The Truman Show
One of the most outrageous aspects of the recent Bush administration counter-offensive aimed at reversing the president's bad poll ratings has been an effort to recast him as a brave, tough and far-sighted Commander-in-Chief in the tradition of Harry S. Truman (Condi Rice, in particular, has been promoting this wildly revisionist argument).
Over at TPMCafe, G. John Ikenberry demolishes this false analogy in considerable detail, mainly in terms of Truman's strategy for dealing with the post-World-War-II challenges facing America, which couldn't be much farther from Bush's strategy in the war on terror. Please read it all.
I would, however, like to supplement Ikenberry's analysis by pointing to the radically different leadership styles of Truman and Bush.
Truman famously said of the presidency that "the buck stops here." Bush's aversion to admitting mistakes or taking accountability for his administration's actions is so extreme and notorious that he actually gets praise for his occasional "mistakes were made" admissions, invariably abstract rather than specific, that perhaps he isn't infallible.
Truman quickly and decisively fired Gen. Douglas MacArthur as military commander in Korea, at a time when MacArthur was far more popular than the president himself. Bush cannot bring himself to fire Donald Rumsfeld, whose departure would not cause a ripple in public opinion, and would be quietly celebrated throughout most of the armed forces.
Truman was of course a fiery partisan, but he also cooperated with Republicans whenever possible, especially in foreign policy. Bush pretends to be "above party," while in practice (with the sole exception of the No Child Left Behind legislation) treating Democrats who don't simply surrender to him as nonentities to be ignored if not destroyed.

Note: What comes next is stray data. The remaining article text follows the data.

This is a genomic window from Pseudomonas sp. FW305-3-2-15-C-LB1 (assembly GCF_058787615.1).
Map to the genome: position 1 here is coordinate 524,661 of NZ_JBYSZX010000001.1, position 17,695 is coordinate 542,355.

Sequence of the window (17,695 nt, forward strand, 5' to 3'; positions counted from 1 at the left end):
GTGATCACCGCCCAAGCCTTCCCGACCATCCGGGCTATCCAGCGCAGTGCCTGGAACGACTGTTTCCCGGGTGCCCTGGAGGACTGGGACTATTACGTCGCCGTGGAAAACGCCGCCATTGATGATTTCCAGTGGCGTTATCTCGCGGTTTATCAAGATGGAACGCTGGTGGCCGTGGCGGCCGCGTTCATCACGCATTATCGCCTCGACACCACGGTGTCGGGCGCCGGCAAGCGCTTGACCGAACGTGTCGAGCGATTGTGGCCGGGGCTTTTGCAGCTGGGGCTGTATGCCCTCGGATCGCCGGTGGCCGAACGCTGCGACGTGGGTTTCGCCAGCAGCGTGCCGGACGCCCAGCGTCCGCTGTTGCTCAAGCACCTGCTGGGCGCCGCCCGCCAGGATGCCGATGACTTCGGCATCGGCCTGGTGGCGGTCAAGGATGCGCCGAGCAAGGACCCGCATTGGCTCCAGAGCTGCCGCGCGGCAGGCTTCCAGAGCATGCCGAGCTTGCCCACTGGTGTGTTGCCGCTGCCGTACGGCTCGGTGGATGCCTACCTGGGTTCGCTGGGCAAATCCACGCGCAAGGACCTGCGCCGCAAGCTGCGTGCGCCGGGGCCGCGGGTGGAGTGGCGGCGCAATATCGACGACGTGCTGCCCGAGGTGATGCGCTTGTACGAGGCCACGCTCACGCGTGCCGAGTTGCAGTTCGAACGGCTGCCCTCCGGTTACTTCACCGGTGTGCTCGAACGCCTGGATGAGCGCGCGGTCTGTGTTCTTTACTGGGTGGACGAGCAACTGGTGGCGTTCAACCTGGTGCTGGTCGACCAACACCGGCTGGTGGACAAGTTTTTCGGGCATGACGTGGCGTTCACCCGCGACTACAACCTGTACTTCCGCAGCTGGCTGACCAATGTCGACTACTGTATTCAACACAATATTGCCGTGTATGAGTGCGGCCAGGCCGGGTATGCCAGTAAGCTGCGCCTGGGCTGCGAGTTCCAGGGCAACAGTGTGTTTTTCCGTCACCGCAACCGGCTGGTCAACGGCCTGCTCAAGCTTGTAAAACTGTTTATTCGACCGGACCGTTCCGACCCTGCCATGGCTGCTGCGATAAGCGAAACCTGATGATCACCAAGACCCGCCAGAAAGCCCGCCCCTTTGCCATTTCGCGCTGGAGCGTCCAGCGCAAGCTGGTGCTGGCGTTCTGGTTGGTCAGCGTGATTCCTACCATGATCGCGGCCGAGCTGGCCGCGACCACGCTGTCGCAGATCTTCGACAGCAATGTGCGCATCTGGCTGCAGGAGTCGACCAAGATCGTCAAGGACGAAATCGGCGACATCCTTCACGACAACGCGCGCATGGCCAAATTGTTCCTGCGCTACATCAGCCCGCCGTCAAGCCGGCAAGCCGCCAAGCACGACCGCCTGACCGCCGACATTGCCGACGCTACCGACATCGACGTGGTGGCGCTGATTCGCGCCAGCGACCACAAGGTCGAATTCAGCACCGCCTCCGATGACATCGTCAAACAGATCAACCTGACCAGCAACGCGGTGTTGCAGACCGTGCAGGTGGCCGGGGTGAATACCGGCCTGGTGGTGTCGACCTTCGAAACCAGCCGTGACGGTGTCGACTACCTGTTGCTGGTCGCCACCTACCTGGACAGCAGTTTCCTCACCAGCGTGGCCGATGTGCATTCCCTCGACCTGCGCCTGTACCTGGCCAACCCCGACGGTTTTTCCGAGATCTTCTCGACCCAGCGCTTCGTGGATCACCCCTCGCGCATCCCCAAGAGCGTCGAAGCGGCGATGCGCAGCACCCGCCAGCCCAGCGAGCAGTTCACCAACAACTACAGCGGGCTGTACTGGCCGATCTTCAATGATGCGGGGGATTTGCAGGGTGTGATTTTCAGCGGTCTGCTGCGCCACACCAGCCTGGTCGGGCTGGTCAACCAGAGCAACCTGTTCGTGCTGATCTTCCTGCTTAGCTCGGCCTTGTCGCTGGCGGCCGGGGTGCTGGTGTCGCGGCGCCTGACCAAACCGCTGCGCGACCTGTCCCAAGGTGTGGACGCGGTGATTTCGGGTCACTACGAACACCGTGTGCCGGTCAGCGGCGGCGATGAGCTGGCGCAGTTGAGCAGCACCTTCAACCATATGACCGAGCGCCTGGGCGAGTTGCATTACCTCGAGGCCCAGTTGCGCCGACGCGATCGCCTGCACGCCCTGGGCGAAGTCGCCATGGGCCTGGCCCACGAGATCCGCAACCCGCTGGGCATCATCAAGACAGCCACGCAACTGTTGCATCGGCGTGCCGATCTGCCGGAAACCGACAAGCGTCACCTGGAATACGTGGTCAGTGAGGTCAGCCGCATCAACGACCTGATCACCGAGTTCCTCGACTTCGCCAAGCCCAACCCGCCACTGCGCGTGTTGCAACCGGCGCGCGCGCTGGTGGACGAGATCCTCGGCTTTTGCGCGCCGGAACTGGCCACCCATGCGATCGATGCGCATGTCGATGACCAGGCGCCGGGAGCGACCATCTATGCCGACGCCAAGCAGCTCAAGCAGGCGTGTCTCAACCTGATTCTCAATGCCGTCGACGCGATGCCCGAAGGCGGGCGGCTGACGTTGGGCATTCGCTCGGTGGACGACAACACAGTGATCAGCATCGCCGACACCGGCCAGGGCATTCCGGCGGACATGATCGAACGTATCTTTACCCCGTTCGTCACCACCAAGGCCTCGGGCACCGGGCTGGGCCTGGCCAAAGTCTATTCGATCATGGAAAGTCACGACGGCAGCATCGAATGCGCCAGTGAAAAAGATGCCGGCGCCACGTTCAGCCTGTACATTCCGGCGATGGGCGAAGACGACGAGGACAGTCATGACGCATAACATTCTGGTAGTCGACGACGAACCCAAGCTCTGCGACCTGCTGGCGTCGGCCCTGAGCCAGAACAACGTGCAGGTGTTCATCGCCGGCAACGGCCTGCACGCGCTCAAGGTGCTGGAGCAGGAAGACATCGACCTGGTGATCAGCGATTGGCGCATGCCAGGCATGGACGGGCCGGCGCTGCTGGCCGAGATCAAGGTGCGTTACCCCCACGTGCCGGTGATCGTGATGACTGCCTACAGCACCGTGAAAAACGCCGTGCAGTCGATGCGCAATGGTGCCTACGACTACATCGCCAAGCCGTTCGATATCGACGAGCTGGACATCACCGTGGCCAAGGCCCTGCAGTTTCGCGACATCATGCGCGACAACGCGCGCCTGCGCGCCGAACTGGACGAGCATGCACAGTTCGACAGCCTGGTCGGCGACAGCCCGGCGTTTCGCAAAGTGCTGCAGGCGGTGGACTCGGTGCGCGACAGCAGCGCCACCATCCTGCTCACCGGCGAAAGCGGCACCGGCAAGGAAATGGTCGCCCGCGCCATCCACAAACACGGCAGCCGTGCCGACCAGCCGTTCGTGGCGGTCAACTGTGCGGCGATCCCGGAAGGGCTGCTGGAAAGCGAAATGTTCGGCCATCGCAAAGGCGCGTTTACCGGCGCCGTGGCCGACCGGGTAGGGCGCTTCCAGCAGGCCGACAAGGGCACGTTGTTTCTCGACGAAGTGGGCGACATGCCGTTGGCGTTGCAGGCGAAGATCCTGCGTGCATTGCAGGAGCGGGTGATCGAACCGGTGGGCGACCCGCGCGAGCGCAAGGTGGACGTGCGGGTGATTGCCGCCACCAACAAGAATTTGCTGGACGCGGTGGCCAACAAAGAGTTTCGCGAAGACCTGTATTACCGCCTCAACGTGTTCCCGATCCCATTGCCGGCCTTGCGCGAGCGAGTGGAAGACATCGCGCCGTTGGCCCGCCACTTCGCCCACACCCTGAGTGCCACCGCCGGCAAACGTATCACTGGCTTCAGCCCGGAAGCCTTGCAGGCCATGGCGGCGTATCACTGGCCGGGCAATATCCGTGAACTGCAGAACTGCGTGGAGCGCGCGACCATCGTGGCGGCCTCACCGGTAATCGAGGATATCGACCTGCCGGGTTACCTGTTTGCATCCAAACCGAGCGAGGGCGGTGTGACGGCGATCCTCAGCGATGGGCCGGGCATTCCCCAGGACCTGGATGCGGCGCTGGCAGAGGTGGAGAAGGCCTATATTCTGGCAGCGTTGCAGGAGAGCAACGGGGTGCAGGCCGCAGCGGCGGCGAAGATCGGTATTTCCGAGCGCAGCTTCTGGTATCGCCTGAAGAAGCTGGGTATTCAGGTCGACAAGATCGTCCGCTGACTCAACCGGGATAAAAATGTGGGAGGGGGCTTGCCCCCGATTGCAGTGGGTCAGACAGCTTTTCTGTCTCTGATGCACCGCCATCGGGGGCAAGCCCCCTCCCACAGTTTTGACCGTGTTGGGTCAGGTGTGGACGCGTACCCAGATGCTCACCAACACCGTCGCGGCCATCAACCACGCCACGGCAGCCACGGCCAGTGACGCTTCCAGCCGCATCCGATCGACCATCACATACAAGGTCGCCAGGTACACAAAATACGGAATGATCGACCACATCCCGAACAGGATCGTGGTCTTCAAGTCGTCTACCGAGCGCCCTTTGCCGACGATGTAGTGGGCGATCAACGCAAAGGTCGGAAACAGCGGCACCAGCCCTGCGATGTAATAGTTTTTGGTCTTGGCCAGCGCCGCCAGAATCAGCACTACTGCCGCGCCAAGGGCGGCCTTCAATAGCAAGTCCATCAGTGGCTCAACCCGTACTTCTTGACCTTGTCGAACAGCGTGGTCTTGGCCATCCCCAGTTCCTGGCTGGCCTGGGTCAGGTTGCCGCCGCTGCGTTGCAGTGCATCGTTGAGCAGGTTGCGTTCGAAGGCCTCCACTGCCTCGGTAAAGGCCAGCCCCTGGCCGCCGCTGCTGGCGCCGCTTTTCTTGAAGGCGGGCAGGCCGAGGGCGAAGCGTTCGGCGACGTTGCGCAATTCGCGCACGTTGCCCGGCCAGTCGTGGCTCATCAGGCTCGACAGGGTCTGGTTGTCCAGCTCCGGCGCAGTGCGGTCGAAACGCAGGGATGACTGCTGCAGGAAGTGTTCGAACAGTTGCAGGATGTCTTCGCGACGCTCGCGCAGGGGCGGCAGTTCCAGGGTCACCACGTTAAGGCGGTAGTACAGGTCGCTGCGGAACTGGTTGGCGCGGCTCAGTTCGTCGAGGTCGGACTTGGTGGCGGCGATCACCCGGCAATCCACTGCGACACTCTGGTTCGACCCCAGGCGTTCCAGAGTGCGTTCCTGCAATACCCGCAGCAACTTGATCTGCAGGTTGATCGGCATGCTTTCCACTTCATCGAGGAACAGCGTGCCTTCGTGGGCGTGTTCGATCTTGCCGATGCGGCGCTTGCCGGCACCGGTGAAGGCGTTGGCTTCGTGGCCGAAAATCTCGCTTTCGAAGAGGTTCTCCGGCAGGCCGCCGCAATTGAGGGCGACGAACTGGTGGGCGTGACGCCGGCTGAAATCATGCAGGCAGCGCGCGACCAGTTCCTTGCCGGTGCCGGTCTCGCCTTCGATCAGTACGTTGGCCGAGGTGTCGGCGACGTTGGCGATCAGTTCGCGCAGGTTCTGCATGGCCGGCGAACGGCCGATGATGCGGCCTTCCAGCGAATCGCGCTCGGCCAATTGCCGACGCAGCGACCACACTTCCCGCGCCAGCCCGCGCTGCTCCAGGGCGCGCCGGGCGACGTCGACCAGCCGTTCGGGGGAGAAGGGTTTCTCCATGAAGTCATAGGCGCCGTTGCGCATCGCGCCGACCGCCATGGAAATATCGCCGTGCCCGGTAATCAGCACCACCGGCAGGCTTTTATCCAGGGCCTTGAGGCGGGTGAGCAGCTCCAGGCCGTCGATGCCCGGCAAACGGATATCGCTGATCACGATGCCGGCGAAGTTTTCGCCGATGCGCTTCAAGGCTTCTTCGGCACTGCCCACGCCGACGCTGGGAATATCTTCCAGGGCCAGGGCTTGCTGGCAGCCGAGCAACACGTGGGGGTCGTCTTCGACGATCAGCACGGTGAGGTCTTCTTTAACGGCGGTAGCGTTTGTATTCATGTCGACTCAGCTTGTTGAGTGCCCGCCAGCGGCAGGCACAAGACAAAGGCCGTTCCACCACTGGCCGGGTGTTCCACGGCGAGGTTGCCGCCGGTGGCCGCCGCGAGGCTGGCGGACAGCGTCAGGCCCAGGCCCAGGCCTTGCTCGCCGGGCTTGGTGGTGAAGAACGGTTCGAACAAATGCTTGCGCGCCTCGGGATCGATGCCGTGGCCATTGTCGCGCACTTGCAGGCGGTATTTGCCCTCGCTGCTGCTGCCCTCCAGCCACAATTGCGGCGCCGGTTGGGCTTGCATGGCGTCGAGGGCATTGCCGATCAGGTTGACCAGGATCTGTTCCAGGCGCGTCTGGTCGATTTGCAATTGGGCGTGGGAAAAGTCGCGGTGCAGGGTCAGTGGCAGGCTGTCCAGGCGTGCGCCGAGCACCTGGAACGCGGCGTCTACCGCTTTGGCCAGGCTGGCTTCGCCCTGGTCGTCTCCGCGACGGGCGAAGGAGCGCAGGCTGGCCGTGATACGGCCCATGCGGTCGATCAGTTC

I would have to guess that this campaign to make Bush "the new Truman" is based on the superficial identification of the two presidents as simple, resolute and non-reflective men who never worried much about criticism.
Truman, of course, was a man from a very humble background, who did not attend college. Yet his administration built virtually the entire complex superstructure of multilateral organizations and policies, economic as well as diplomatic and military, that guided the West throughout the Cold War and beyond.
Bush, the ultimate child of privilege, with a presidential father, a prep school education, and degrees from two Ivy League universities, has actively cultivated a non-reflexive attitude, and is "visionary" only in the imagination of his speechwriters.
I obviously don't expect the Bushies to advertise their boss as the reincarnation of some more likely figure such as Warren G. Harding, but still, this Truman Show does not pass the laugh or smell tests. --